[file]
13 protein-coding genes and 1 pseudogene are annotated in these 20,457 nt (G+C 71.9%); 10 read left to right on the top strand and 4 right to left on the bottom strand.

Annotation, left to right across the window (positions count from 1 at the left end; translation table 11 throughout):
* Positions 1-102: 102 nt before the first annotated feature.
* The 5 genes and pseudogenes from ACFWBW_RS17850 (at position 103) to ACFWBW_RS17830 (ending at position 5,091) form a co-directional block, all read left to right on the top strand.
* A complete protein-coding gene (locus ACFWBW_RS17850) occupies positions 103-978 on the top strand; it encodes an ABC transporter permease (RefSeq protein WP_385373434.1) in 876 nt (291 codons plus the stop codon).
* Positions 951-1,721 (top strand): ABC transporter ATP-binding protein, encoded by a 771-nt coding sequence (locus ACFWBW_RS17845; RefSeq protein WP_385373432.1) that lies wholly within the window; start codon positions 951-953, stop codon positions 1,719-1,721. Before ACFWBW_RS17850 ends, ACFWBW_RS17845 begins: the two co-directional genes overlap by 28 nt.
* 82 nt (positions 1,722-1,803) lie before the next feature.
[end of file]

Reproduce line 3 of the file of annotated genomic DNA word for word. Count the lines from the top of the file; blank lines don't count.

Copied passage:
* Positions 1-102: 102 nt before the first annotated feature.